The Habs were looking to start of 2018-19 on a much better note than they finished the previous year. While they put up a very strong effort, they still fell 3-2 to Toronto in overtime on Wednesday night.
Claude Julien surprised many with his roster for this one. Karl Alzner was a healthy scratch on the back end which put an end to his ironman streak of 622 regular season games while up front, Tomas Plekanec got the night off against his former team. While that second decision may just be to ensure that he plays in game number 1,000 in his NHL career on home ice, it also suggests that the veteran will be in the press box at various times throughout the season.
Montreal got off to a strong start early on. They were able to get their transition game working early and they were visibly quicker than Toronto, a team that is pretty quick in their own right. They were rewarded for that just before the midway mark as a wraparound attempt from Artturi Lehkonen beat Frederik Andersen to open the scoring. At that point, the Habs were leading in shots by a count of 7-1.
Unfortunately for the Canadiens, the goal woke Toronto up. They had a pair of quality chances on the following shift but Carey Price was up to the task. Shortly after that, Jonathan Drouin took a hooking penalty giving Toronto’s highly-anticipated power play a chance. It lived up to the hype. After their second unit had a couple of good chances, their top unit got to work. Montreal held on for dear life but with five seconds left in the man advantage, Auston Matthews sniped one past Price to equal the scoring.
Toronto kept on coming after that as Montreal’s defence corps looked like the inexperienced and shaky group that many make them out to be. However, the Habs were able to get through the pressure without allowing any more goals and over the last few minutes of the period, they were able to put together some better shifts to end the frame on a decent note. Shots on goal were nine apiece.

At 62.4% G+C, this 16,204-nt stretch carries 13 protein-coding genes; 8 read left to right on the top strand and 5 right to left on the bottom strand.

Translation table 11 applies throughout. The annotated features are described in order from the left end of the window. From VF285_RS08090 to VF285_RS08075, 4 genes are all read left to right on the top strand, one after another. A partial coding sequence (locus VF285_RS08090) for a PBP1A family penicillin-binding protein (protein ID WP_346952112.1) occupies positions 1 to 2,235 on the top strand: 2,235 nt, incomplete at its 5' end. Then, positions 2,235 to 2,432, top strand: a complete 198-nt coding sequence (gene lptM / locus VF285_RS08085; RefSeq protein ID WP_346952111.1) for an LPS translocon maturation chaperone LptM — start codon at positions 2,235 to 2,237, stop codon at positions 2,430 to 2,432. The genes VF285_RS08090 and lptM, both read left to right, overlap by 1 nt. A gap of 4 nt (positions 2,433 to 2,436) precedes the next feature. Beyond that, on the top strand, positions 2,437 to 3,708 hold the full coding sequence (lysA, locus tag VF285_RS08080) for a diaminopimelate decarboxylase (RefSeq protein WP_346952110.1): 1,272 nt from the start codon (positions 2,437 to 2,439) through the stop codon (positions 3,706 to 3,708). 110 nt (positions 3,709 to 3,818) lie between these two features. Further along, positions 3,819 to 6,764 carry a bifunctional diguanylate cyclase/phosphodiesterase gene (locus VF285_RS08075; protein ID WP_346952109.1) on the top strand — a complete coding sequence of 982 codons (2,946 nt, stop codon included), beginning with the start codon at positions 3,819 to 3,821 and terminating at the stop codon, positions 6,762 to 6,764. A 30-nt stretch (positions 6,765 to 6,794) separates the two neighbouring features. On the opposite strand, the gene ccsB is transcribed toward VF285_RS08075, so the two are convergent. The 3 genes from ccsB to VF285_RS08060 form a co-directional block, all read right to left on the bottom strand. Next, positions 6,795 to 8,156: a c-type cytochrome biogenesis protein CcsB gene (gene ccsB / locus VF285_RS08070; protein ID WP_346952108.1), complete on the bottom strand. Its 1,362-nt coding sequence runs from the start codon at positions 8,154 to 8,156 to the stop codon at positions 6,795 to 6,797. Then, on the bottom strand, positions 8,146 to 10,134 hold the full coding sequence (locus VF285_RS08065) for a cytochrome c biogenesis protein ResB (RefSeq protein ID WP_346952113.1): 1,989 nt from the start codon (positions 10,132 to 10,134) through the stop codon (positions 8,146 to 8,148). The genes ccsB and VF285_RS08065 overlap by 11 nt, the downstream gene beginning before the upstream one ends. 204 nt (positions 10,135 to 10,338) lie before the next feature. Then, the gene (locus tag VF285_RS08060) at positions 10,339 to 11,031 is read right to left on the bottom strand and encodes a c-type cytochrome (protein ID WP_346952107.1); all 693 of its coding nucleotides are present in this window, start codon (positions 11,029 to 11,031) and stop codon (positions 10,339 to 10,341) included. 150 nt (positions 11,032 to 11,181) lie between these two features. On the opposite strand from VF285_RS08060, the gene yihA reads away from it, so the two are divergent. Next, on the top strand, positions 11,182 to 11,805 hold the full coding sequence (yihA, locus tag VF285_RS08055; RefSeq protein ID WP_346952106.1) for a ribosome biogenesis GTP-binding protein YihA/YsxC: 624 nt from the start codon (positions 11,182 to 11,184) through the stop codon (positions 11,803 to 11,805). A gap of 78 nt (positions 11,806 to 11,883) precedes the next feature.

The Canadiens had a glorious chance to open up the scoring in the opening minute of the second as Phillip Danault set up Brendan Gallagher for a point-blank shot in the slot but Andersen made the save.
A few minutes later, Lehkonen went off for hooking and Toronto’s power play was back at it. However, Price was up to the task, making a sprawling save on Patrick Marleau while the Leafs’ top unit was a little quieter. Two minutes after that penalty expired, Max Domi took an unnecessary tripping penalty but that was nullified a minute later with Toronto having too many men on the ice. (During the ensuing four-on-four, Montreal then got away with too many men not being called on them.) As for Montreal’s first foray on the power play? Let’s just say it wasn’t very good.
Play settled down for a few minutes after that but really picked up with three minutes to go. Paul Byron got a slot shot that beat Andersen but not the post. That same shift, Josh Leivo was absolutely robbed by Price on a two-on-one.
Less than a minute later, John Tavares (who I was really hoping I could get away without mentioning here) got on the scoresheet as he worked his way around Matthew Peca and sniped one past Price for his first goal as a Maple Leaf with under two minutes to go in the frame.
Zach Hyman took a holding penalty just 16 seconds later, sending Montreal back to the man advantage. In the first minute and change, it was something of a minor miracle that the Habs weren’t scored on. However, the second unit was able to get it into the zone and actually get set up behind the net. Domi fired a perfect centering pass to Andrew Shaw who quickly shot it past Andersen to get it squared up once again with just 14 seconds left. Jesperi Kotkaniemi picked up his first career NHL point on the play in his first game.